U3A in London Update – 4 May 2020

This information was published on: May 04, 2020

Monday Morning Talks

We are considering resuming our Monday Morning Talks by means of Zoom, with those speakers who agree to do so. Gilli is preparing a list of speakers but for technical reasons we do need to know how many of you would be interested in joining these sessions. In case you have never used Zoom before, it’s very simple to set it up; you receive an invitation by e-mail for each session and that contains a ‘click here’ link. You just click on it; if this is your first time using Zoom, you are asked if it’s all right to install Zoom software on your PC. When you say ‘Yes’, the software installation should take less than a minute and you are then asked if you want to join the session. It’s as easy as that. At the end of the session, there will be a Question and Answer session if the speaker agrees.

If you would be interested in participating, please reply to this e-mail (not to the Office e-mail) and before sending the reply, please put just the word ‘YES’ in the subject line.

Morning coffee on Zoom

If you want to join others for a chat on Friday mornings at 11.00, starting on Friday, 15 May, please email us. Naomi will pass on your contact details to the friendly host of these gatherings.

Naomi is hoping to organise more sessions of “putting the world to rights” or just having a good laugh together. If you are interested in becoming a host or find the idea appealing but are not quite sure, please email Naomi by Wednesday 6.00 p.m. so that she can set up Zoom chats with small groups of you on Thursday afternoon or Friday morning to discuss the project. Please state which day you prefer. Remember, Friday is a Bank Holiday, so you might be planning to be doing or watching something special. If you would prefer her to telephone you, please let her know and send her your number. When more gatherings have been organised, those of you wishing to join them, will be given the opportunity to do so through future updates. Then you too will have the chance to relax and make new friends.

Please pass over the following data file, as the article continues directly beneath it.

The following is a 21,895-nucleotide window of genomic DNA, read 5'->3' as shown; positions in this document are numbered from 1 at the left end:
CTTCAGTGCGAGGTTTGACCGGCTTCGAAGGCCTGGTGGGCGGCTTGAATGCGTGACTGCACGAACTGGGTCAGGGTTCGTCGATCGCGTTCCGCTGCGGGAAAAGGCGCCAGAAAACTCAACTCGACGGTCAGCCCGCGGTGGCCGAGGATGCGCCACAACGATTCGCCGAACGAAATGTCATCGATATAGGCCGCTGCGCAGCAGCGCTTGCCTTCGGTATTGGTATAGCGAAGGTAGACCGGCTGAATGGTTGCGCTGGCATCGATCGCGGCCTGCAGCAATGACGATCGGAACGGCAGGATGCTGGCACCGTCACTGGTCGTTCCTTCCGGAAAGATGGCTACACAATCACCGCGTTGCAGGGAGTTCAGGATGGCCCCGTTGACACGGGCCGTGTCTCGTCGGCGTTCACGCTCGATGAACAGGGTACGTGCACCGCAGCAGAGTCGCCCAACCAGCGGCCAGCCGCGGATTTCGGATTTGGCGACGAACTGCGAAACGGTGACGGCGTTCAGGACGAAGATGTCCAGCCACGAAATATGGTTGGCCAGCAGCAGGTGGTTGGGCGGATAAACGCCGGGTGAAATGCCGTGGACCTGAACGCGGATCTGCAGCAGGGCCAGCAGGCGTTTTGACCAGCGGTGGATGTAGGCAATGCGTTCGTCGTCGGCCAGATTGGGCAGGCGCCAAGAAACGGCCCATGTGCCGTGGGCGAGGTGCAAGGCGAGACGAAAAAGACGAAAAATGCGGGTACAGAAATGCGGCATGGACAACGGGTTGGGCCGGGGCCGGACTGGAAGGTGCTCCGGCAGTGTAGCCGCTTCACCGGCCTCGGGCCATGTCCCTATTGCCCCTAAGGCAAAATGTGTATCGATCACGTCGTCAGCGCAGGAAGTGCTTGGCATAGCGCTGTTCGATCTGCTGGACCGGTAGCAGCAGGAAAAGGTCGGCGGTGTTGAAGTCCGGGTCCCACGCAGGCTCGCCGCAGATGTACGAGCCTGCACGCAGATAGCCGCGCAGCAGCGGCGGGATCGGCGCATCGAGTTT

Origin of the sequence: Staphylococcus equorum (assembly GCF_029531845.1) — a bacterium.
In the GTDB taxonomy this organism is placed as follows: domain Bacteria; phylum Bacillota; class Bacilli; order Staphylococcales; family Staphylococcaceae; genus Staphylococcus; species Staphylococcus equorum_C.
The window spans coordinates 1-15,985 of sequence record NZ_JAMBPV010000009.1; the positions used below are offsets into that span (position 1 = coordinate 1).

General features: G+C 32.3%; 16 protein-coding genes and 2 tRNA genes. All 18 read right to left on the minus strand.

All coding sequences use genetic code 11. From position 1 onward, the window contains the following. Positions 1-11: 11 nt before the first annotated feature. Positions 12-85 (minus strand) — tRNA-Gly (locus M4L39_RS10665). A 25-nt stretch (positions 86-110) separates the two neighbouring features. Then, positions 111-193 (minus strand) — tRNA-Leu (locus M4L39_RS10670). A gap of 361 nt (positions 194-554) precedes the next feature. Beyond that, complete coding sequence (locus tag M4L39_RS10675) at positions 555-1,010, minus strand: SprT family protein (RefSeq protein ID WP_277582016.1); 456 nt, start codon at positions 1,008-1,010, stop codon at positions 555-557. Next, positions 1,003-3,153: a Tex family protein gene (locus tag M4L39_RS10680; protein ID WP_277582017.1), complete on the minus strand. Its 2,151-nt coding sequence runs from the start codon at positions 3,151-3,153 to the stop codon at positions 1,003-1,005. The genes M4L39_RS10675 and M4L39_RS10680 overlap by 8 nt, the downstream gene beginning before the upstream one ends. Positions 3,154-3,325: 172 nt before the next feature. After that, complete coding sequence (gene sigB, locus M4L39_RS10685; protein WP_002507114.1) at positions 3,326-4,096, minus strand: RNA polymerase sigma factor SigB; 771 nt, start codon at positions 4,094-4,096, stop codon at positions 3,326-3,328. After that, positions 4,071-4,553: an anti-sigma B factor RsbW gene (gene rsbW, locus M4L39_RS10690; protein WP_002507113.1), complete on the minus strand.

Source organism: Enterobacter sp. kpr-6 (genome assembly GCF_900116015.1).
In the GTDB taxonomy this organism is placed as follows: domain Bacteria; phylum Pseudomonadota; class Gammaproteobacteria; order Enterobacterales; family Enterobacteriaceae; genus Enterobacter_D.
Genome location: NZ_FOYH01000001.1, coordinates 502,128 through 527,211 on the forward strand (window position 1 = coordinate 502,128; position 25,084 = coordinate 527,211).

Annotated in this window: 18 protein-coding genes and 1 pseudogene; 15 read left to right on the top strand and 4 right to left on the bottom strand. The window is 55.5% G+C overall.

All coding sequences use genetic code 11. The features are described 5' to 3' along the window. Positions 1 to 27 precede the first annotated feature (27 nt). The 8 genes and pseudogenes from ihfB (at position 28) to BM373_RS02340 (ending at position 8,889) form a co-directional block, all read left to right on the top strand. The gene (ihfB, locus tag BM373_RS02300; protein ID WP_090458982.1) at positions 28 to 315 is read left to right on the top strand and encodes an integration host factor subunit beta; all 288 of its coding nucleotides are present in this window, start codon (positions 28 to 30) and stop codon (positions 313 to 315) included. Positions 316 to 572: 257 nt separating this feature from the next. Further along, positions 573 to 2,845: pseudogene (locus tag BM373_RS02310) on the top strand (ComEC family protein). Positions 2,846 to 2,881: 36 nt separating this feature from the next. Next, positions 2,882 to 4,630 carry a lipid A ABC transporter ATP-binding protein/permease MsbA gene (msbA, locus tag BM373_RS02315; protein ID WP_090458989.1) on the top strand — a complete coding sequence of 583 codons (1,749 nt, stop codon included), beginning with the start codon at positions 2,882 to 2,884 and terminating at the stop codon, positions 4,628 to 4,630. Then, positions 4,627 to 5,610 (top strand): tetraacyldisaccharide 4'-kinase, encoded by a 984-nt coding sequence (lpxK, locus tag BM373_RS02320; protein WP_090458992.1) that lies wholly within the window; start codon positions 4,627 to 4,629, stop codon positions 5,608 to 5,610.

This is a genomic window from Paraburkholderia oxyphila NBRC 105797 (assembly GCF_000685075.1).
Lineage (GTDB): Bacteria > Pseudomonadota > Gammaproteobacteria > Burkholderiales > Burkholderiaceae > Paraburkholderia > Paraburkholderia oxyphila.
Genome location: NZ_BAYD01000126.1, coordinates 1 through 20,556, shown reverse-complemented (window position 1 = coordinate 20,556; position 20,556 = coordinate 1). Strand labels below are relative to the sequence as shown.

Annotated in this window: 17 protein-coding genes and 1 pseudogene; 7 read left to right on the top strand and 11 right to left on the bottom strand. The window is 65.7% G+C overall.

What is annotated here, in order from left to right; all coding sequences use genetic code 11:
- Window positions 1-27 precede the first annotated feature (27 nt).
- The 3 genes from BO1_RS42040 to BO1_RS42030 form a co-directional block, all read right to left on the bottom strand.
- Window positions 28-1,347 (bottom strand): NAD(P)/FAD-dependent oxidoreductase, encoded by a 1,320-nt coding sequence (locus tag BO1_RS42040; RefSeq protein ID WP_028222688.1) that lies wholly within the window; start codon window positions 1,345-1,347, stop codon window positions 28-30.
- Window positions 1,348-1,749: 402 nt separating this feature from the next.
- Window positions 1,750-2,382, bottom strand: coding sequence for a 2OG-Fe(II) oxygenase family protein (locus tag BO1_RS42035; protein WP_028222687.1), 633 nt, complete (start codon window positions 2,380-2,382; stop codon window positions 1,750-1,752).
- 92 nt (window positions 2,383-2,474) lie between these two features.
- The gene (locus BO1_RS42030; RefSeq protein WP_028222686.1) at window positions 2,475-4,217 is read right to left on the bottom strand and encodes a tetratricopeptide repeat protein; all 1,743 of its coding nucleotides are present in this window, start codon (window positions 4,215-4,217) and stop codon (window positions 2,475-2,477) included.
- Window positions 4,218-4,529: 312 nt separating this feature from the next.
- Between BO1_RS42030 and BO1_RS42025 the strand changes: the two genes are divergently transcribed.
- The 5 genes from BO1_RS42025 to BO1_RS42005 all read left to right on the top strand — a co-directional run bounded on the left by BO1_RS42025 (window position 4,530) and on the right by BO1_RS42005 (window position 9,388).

As always, we would like you to contribute to this update. You can send an email to the Office at office@u3alondon.org.uk as we can pick up the emails from home. Your contribution doesn’t have to be clever or important – but we prefer something cheerful rather than something miserable.

Wally is continuing his Vimeo presentations. Here is this week’s talk:

A message from Gerta

I thought we would have something different this week, so have a look at Quiz 5.

If it’s not to your taste, general knowledge will be resumed next week. And here are the answers. I’m still moving about with a zimmer and in pain but hoping for improvement one of these days.

From Gilli

Her weekly timetable of on-line classes can be found by contacting the Office.

Gilli writes:

I now have about 8 of this term’s speakers prepared to give their Monday Morning Talk (MMT) on Zoom at 10.30 each Monday. It doesn’t sound as if many of them have used the medium before, but I am happy to give them practice and to support them through the talk….questions and all that.

From Tom Harris

I am so grateful to you all for offering to help with my suggested U3A living history project, whether by providing editorial assistance or by contributing your own diary thoughts. As I made clear at the outset, this mad idea was only going to work if we had lots of offers to share people’s thoughts and memories of the crisis we are living through. As I have warned each of you as you stepped up to the plate, there has been overall a very disappointing response given the number of members our U3A branch has.

Very reluctantly, I have therefore decided that we simply don’t have enough material to make it worth our while. I am not therefore going to pursue the project. Instead I’m enjoying preparing another U3A lecture series to keep me busy.

I am, however, very grateful for your kind comments and offers of help

Kind Regards, Tom

From Joanna

In reply to a member who wrote to her as follows:

Hi Joanna